It's time for Hong Kong parents to rethink corporal punishment

PUBLISHED : Friday, 08 May, 2015, 1:13am
UPDATED : Friday, 08 May, 2015, 1:13am

Parents take it for granted that they have the right to bring up their children however they see fit. This includes the use of corporal punishment when necessary. Such belief is particularly strong among the older generations of Chinese, for whom spanking and other forms of physical punishment were common place. But what used to be the norm may no longer be seen as acceptable today. Like adults, children have the same right not to be subject to physical abuse.

If a survey by a children's rights group is any guide, corporal punishment appears to be a common practice still. Up to 75 per cent of the children interviewed said they had been hit with hands, and objects such as hangers or rulers. Nearly 70 per cent said they received physical punishment occasionally, while 5 per cent were punished daily.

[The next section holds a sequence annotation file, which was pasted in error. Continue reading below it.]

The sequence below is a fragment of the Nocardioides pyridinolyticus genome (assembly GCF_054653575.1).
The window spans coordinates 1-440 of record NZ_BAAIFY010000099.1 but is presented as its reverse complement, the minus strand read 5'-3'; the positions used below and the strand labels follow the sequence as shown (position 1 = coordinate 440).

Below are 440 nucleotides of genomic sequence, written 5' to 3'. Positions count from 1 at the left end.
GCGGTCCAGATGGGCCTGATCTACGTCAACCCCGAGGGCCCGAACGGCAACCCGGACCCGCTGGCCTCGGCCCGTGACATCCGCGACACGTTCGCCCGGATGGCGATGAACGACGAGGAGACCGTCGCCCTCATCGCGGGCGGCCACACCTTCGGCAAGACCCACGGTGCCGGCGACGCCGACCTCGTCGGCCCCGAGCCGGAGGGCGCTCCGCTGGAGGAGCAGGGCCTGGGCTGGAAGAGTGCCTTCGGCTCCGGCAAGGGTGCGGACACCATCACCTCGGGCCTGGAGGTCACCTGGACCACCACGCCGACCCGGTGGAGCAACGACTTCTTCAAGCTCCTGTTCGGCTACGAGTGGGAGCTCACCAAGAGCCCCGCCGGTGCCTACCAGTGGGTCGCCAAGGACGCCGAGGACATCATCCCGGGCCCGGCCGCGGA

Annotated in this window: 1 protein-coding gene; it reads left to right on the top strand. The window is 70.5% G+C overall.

Parents may punish their children for various reasons. Unsatisfactory academic results and habits like spending too much time on video games are common ones. One mother said she would smack her daughter just because the child did not behave in a way she was expected to.

Such punishment may appear unwarranted to many. Yet most parents do not think twice when beating their children. As the survey showed, more than half of the parents polled realised that corporal punishment would worsen the parent-child relationship. But they claimed they could not think of a better way to discipline their children. The findings call for better education and support for parenting.

The old saying, "spare the rod and spoil the child", is increasingly questioned as more studies link physical punishment in the early stages of life to mood disorders and violence in adulthood. Even if it is an effective tool for discipline, it may cause long-lasting damage, physical or psychological. Corporal punishment is essentially a form of abuse. There have been calls for a total ban to better protect children. If such punishment at school is deemed unacceptable - it has been banned since 1991 - why would it be acceptable at home?